There's no Red Tape here. The Malpais de Bayuyo, one of Fuerteventura's youngest and largest lava fields should be explored by the paved cobblestone paths only. The lava is brittle and easily breaks apart when you step on it, resulting in a severe danger of injuries. Moreover, orientation in the lava fields can be difficult.
AccommodationFor holiday homes, hotels or apartments either consult your nearest travel office, or – search for lodgings on Google. There are several sites on the web, dedicated to rent privately owned houses or apartments. Prices are generally a bit less expensive than for tour operators but you don't have as much security.
Corralejo is the nearest tourist centre and there are several "urbanisations" on the road between Villaverde and Corralejo. In Villaverde and La Oliva quite a number of central and north European expatriates have built their summer homes which often are for rent privately.
Weather ConditionsFuerteventura is usually swept by fierce north-western trade winds. Though they deposit their humidity on almost all of the other Canary Islands, Fuerteventura (as well as Lanzarote is simply too low to form a decent obstacle. Therefore the climate is very arid. However, winds regularly are pretty strong, especially on the mountaintops. It pays to take warm wind-stopping clothes with you.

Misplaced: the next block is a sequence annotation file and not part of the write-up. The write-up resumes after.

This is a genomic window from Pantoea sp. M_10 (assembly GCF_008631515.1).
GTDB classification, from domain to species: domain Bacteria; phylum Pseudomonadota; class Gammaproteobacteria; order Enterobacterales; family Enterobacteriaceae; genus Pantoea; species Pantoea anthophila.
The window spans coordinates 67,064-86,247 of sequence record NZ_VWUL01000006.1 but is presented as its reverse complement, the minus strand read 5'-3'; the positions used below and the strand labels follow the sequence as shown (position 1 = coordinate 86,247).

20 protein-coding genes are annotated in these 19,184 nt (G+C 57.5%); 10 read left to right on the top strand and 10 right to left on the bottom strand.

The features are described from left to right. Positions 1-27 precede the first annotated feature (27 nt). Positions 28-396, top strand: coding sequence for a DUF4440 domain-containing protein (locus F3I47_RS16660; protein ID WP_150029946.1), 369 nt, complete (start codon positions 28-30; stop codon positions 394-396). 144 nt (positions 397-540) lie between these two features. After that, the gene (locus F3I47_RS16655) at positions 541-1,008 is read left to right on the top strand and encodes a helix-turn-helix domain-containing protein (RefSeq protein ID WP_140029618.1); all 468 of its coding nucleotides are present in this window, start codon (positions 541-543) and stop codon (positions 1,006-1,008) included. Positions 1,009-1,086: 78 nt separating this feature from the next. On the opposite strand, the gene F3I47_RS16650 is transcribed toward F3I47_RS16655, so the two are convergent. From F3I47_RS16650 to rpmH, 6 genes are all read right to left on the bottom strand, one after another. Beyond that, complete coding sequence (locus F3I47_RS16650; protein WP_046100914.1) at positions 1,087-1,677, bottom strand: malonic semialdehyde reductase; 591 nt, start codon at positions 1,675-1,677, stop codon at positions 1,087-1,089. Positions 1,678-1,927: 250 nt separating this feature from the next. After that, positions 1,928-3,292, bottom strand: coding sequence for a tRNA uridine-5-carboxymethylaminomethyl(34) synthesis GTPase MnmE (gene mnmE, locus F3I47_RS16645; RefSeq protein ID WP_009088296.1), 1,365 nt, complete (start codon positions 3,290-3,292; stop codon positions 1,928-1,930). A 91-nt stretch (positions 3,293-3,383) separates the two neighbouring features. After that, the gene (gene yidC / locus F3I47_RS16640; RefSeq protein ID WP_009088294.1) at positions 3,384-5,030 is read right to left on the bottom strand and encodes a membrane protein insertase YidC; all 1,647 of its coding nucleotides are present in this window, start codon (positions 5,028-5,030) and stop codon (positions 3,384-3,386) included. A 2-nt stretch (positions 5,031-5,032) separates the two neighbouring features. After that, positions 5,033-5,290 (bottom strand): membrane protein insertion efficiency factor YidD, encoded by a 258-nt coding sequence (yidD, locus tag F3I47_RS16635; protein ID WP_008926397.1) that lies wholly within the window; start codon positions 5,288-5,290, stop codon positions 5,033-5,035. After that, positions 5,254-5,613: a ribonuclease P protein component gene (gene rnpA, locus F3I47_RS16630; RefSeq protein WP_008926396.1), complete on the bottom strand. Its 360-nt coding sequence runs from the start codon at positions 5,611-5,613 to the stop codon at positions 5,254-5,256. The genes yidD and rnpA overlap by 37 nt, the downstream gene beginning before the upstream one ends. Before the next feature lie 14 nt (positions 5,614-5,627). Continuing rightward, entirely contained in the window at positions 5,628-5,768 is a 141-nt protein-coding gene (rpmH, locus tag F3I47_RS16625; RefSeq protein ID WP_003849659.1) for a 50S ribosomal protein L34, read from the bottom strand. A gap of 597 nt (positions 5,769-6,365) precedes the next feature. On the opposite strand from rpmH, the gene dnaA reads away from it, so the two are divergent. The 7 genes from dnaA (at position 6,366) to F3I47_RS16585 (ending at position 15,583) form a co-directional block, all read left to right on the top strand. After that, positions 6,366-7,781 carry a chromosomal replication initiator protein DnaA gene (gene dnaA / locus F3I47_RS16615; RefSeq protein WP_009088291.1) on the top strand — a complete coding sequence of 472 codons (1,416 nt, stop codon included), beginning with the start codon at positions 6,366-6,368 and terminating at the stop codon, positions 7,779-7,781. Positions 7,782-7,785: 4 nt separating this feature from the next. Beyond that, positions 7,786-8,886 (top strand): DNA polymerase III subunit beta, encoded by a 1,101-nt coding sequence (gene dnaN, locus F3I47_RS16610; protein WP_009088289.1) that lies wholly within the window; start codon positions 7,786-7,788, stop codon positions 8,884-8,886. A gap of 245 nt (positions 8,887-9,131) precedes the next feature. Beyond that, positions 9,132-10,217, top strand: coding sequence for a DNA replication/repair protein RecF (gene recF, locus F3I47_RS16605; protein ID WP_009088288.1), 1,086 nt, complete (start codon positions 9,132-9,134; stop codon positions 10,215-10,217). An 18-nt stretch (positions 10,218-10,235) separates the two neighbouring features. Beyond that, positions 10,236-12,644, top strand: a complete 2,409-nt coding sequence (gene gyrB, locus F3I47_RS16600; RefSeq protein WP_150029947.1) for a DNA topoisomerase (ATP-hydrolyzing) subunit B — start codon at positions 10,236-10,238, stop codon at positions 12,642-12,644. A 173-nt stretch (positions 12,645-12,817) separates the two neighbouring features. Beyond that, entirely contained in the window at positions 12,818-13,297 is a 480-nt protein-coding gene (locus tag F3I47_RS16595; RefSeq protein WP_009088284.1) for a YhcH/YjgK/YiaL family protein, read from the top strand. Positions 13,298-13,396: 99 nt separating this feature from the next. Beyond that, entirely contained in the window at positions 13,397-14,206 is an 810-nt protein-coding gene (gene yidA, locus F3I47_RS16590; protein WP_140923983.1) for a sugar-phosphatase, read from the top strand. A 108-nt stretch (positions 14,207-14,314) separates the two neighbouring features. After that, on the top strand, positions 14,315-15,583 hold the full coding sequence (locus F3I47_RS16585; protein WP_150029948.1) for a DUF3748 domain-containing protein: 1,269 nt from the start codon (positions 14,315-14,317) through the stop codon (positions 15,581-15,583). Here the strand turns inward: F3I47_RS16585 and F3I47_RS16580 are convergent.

For some time of the year, eastern winds prevail, which almost always carry clouds of Sahara dust with them. Usually this means reduced visibility but in some occasions "Kalima" occurs. Fierce storms take up the dust from the Sahara and sweep it across the islands. In these times visibility is nil and sometimes even airplanes have to be grounded.
Maps & Books
Kompass Map WK240
Kompass is the only company known to me which offers GPS digital Maps. In addition for those of you with Garmin GPS receivers there is a map source map set of all Canary islands out there.
- Islas Canarias
Map Source custom map
By Manfred Pepper
My recommendation is a guidebook by Rother Verlag, available in German. The book is an excellent hiking guide covering all the interesting areas of the island. Since it comes with small maps for each excursion it might even be used without a map to support them.